34. "High-frequency irreversible electroporation (H-FIRE) for non-thermal ablation without muscle contraction" (in En). BioMedical Engineering OnLine 10 (1): 102. November 2011. doi:10.1186/1475-925x-10-102. PMID 22104372. 
  35. "Irreversible electroporation: a new ablation modality--clinical implications". Technology in Cancer Research & Treatment 6 (1): 37–48. February 2007. doi:10.1177/153303460700600106. PMID 17241099. 
  36. "Irreversible electroporation: an in vivo study with dorsal skin fold chamber". Annals of Biomedical Engineering 41 (3): 619–29. March 2013. doi:10.1007/s10439-012-0686-1. PMID 23180025. 
  37. 37.0 37.1 37.2 37.3 37.4 37.5 "High-Voltage Electrical Pulses in Oncology: Irreversible Electroporation, Electrochemotherapy, Gene Electrotransfer, Electrofusion, and Electroimmunotherapy". Radiology 295 (2): 254–272. May 2020. doi:10.1148/radiol.2020192190. PMID 32208094. 
  38. "Irreversible Electroporation: Background, Theory, and Review of Recent Developments in Clinical Oncology". Bioelectricity 1 (4): 214–234. 2019-12-01. doi:10.1089/bioe.2019.0029. PMID 34471825. 
  39. "Irreversible electroporation: treatment effect is susceptible to local environment and tissue properties". Radiology 269 (3): 738–47. December 2013. doi:10.1148/radiol.13122590. PMID 23847254. 
  40. 40.0 40.1 "FDA Grants Prostate IDE Approval for AngioDynamics' NanoKnife System". Press Release. AngioDynamics. 13 June 2013. 
  41. "Angiodynamics, Inc. Enforcement Actions: Warning Letter.". Public Health Service. United States Food and Drug Administration. 2011-01-21. 
  42. "Irreversible electroporation and thermal ablation of tumors in the liver, lung, kidney and bone: What are the differences?". Diagnostic and Interventional Imaging 98 (9): 609–617. September 2017. doi:10.1016/j.diii.2017.07.007. PMID 28869200. "Current evidence on the safety and efficacy of irreversible electroporation for treating primary lung cancer and metastases in the lung is inadequate in quantity and quality. Therefore, this procedure should only be used in the context of research.".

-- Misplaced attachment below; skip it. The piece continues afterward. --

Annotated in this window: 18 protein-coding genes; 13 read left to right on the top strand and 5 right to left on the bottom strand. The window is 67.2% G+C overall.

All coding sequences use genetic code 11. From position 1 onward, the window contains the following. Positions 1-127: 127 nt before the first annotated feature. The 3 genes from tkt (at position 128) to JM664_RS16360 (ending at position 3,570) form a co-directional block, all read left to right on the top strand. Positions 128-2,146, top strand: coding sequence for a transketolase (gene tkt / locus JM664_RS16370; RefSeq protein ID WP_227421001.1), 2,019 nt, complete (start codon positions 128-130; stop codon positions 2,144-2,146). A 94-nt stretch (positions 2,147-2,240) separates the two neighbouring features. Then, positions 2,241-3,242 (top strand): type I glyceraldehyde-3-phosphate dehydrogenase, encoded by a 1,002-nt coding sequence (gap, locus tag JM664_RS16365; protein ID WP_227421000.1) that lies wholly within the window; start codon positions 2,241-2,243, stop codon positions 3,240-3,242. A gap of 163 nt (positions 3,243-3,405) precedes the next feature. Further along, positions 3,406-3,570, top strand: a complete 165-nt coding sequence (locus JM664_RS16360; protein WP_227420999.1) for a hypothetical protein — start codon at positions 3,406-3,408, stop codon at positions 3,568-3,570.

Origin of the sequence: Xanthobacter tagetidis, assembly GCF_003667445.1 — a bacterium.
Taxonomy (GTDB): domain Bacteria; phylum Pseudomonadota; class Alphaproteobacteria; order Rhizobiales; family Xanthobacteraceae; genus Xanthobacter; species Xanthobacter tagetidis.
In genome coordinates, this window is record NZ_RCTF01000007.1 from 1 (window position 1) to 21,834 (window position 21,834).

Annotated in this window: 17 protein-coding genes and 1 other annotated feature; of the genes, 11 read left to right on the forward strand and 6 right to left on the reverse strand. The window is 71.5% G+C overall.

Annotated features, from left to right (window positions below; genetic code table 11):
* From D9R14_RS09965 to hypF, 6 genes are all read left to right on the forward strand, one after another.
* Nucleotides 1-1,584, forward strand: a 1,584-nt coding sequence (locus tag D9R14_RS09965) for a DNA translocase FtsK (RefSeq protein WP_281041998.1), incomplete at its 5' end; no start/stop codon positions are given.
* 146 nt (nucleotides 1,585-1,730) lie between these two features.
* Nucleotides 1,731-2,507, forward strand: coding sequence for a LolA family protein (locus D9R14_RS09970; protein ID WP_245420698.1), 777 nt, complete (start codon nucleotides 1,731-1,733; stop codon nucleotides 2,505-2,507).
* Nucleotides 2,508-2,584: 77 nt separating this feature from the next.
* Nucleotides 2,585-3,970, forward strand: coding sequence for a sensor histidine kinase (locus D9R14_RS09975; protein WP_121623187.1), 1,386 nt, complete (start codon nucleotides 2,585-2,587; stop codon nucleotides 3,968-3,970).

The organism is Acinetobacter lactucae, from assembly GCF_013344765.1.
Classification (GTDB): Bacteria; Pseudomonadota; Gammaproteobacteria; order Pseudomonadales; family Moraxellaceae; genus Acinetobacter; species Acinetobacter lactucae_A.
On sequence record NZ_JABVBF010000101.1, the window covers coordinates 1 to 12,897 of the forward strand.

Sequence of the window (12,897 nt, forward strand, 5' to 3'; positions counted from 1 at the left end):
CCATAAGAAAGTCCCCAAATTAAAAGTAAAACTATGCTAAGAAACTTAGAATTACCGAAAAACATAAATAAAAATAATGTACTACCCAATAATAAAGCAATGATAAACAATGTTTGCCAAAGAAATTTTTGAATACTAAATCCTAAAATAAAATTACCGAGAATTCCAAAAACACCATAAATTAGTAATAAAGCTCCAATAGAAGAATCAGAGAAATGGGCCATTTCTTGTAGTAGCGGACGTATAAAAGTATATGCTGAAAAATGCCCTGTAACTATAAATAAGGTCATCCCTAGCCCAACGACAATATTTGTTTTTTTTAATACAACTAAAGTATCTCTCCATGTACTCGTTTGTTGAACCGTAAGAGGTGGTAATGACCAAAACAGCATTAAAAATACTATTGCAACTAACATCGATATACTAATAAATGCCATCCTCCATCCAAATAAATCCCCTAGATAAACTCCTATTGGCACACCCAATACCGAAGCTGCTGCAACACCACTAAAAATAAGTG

43. "High-Frequency Irreversible Electroporation: Safety and Efficacy of Next-Generation Irreversible Electroporation Adjacent to Critical Hepatic Structures". Surgical Innovation 24 (3): 276–283. June 2017. doi:10.1177/1553350617692202. PMID 28492356. 
  44. "Tissue Ablation Using Nanosecond Electric Pulses" (in en). Handbook of Electroporation. Cham: Springer International Publishing. 2017. pp. 1787–1797. doi:10.1007/978-3-319-32886-7_93. ISBN 978-3-319-32885-0. 
  45. 45.0 45.1 "Image-guided tumor ablation: standardization of terminology and reporting criteria--a 10-year update". Radiology 273 (1): 241–60. October 2014. doi:10.1148/radiol.14132958. PMID 24927329. 
  46. "Evaluation of tolerability and efficacy of irreversible electroporation (IRE) in treatment of Child-Pugh B (7/8) hepatocellular carcinoma (HCC)". HPB 18 (7): 593–9. July 2016. doi:10.1016/j.hpb.2016.03.609. PMID 27346140. 
  47. "Safety and early efficacy of irreversible electroporation for hepatic tumors in proximity to vital structures". Journal of Surgical Oncology 107 (5): 544–9. April 2013. doi:10.1002/jso.23280. PMID 23090720. 
  48. "Single-center nonrandomized clinical trial to assess the safety and efficacy of irreversible electroporation (IRE) ablation of liver tumors in humans: Short to mid-term results". European Journal of Surgical Oncology 43 (4): 751–757. April 2017. doi:10.1016/j.ejso.2016.12.004. PMID 28109674. 
  49. "Percutaneous irreversible electroporation for the treatment of colorectal cancer liver metastases with a proposal for a new response evaluation system". Journal of Vascular and Interventional Radiology 25 (8): 1233–1239.e2. August 2014. doi:10.1016/j.jvir.2014.04.007. PMID 24861662. 
  50. "Ablation of perivascular hepatic malignant tumors with irreversible electroporation". Journal of the American College of Surgeons 215 (3): 379–87. September 2012. doi:10.1016/j.jamcollsurg.2012.04.029. PMID 22704820. 
  51. "Vessel patency post irreversible electroporation". CardioVascular and Interventional Radiology 37 (6): 1523–9. December 2014. doi:10.1007/s00270-014-0988-9. PMID 25212418. 
  52. "Factors associated with short-term local recurrence of liver cancer after percutaneous ablation using irreversible electroporation: a prospective single-center study". Journal of Vascular and Interventional Radiology 26 (5): 694–702. May 2015. doi:10.1016/j.jvir.2015.02.001. PMID 25812712.